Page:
Technically, Mondo is offering four different audio options here, including the original entirely Spanish dub, an international mixed English/Spanish dub that maintains all performance languages (i.e. whatever actors were speaking on-set to each other is preserved), an alternate version of that track that dubs almost all Spanish performances into English, and the Island of Death cut, which offers a different version of the all-English dub. Every one of these choices is presented in uncompressed, 1.0 LPCM mono. The menu system makes this all a bit confusing, because you must pick a “version” of the movie for each track, but, really, there only two versions of the film – the original cut and the aforementioned Island of Death cut, which is about ten minutes shorter, because it skips the gruesome stock footage intro, then snips little bits here and there to speed things along for impatient American audiences.
Like Italian films of the era, most Spanish genre output was shot without sound and dubbed in post, so there is no ‘original’ dialogue track. In this case, some scenes seem to have been shot with synced sound and the cast appears to have dubbed themselves. Serrador himself has said he prefers the mixed language track, despite it being largely English, because it maintains the language barrier between the English tourists and locals. With this in mind, I watched most of the film with the initial mixed language track engaged (which is referred to as ‘English language version’ in the menu system). The lack of compression ensures that there aren’t any notable distortion issues, even though volume levels are punched-up compared to the DVD’s lossy track. The most substantial buzzing occurs due to recording limitations and crowded nature of the single-channel track. Still, there’s plenty of aural depth and natural ambience throughout all four tracks. Waldo de los Ríos’ rather typical romantic and horrific harmonies are tinged by the main credits’ unforgettably eerie, circus-like melody, which is hummed by children – either the homicidal ones, the victims of war, or both.
Commentary with Samm Deighan and Kat Ellinger – Things begin with a new Mondo Macabro exclusive commentary with the editors of Diabolique Magazine and hosts of the Daughters of Darkness podcast. Given the commentators’ podcasting history, it’s not surprising that this track has the tone and pacing of a podcast, rather than a typical, ‘fast fact’ expert/critic commentary. Both women come well-prepared, but allow for a relatively organic discussion about the film, which helps them to keep the discussion lively and engaging.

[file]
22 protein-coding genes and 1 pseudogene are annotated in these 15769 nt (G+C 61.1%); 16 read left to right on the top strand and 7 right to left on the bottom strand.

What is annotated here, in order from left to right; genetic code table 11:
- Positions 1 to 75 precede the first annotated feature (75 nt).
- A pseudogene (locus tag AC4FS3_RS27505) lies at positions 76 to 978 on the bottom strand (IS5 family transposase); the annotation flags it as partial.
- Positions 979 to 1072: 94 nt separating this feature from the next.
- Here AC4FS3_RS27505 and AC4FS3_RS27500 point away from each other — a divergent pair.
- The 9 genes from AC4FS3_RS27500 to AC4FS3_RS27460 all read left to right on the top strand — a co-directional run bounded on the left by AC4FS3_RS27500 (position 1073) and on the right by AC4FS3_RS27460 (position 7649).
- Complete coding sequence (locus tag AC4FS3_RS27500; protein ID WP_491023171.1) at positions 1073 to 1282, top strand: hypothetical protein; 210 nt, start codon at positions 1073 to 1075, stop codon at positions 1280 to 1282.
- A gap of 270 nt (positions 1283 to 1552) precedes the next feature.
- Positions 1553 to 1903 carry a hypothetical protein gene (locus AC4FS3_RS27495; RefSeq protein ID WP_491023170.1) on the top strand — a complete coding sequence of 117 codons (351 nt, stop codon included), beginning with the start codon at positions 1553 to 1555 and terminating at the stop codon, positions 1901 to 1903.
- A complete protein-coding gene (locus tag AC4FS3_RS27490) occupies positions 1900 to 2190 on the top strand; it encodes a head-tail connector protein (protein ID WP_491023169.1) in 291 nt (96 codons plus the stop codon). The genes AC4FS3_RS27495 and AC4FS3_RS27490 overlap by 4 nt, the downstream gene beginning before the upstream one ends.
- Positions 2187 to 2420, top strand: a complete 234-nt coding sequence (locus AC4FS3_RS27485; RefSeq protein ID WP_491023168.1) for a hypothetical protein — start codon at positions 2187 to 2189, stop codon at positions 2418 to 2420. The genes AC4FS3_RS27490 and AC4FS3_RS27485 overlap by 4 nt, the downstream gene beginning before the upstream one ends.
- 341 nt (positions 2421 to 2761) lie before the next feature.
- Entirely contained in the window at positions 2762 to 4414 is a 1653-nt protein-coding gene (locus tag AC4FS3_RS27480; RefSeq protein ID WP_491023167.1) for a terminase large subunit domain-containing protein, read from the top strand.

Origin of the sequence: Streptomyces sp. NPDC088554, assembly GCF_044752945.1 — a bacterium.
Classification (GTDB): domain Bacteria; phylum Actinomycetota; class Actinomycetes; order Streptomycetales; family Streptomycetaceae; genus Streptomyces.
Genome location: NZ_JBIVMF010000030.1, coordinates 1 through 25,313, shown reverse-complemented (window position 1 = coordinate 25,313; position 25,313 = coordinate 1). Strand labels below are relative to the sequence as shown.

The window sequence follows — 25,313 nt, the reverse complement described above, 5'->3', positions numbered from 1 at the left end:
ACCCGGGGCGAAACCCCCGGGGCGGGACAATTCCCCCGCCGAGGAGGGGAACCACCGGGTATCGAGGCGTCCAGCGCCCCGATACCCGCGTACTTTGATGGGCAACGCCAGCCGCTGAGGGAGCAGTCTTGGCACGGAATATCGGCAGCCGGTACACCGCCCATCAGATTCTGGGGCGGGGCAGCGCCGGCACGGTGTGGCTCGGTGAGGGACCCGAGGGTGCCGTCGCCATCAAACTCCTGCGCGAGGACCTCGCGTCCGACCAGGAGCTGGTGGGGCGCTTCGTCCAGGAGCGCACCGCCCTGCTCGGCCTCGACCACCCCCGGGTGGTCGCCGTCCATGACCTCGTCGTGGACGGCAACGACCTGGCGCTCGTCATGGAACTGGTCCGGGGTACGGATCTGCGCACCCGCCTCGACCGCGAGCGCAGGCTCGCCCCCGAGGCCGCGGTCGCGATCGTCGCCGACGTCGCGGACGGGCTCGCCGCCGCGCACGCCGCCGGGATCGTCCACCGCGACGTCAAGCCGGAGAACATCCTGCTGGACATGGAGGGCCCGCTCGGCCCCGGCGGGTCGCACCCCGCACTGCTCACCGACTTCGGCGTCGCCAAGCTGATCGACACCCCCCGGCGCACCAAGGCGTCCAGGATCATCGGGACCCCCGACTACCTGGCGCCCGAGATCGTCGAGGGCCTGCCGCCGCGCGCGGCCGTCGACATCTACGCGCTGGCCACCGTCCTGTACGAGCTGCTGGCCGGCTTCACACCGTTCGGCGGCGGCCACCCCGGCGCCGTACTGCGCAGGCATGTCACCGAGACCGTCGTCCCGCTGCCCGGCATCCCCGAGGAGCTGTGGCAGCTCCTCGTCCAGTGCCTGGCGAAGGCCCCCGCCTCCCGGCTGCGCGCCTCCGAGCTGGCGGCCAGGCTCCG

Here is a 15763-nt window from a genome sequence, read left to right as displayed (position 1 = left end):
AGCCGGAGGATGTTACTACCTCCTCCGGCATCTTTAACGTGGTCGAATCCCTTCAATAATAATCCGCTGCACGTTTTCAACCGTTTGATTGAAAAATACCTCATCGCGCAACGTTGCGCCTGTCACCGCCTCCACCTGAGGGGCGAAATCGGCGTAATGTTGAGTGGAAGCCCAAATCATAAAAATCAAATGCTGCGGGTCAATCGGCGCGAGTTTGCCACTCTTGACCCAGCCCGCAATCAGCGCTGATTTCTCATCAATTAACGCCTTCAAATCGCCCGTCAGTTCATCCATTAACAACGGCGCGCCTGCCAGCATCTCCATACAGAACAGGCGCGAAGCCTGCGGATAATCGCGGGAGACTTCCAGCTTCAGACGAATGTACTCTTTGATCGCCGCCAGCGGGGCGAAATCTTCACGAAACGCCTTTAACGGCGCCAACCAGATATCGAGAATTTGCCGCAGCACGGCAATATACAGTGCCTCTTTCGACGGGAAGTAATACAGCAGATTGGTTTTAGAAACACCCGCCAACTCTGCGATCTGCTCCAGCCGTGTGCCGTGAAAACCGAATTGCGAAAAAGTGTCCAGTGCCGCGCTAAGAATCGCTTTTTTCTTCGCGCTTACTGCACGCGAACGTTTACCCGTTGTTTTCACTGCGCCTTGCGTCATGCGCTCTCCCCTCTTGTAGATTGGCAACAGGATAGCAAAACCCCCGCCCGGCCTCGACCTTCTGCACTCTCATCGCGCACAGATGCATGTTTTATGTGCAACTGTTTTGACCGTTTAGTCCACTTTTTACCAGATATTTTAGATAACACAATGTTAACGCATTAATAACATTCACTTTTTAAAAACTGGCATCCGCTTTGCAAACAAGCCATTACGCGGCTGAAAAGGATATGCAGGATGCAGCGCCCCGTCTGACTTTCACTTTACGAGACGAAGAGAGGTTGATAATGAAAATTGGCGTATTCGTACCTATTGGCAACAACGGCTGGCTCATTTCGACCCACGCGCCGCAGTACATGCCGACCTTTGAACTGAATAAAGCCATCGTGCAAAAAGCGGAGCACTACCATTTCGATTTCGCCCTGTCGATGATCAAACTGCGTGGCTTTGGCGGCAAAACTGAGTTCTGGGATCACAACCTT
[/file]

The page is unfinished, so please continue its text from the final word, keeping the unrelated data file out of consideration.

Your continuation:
Version Española (46:17, SD) – This made-for-TV retrospective roundtable (the show itself is called Version Española: Clasicos Populares) was recorded in 2001 and features Serrador, cinematographer José Luis Alcaine, and critic José Luis Rebordinos. The discussion touches upon Serrador’s television appearances, but mostly focuses on Who Can Kill a Child? from technical and thematic points of view and in terms of its international reputation.
Kim Newman on Killer Kids (14:43, HD) – The always amiable genre expert/critic explores the evil child subgenre.
Mondo Macabro trailer reel (11:10, SD)
Dark Sky archival DVD extras:
Child Director (9:13, SD) – Serrador delves further into the making of the film and the political messages he was trying to convey.
Who Can Shoot a Child? (16:07, SD) – Alcaine talks about his early life and career, before giving his impression of the film’s production.[/list]
Double-feature trailer (with Lucifer’s Curse) and radio spots under the alternate title Hex Massacre
The images on this page are taken from the BD and sized for the page. Larger versions can be viewed by clicking the images. Note that there will be some JPG compression.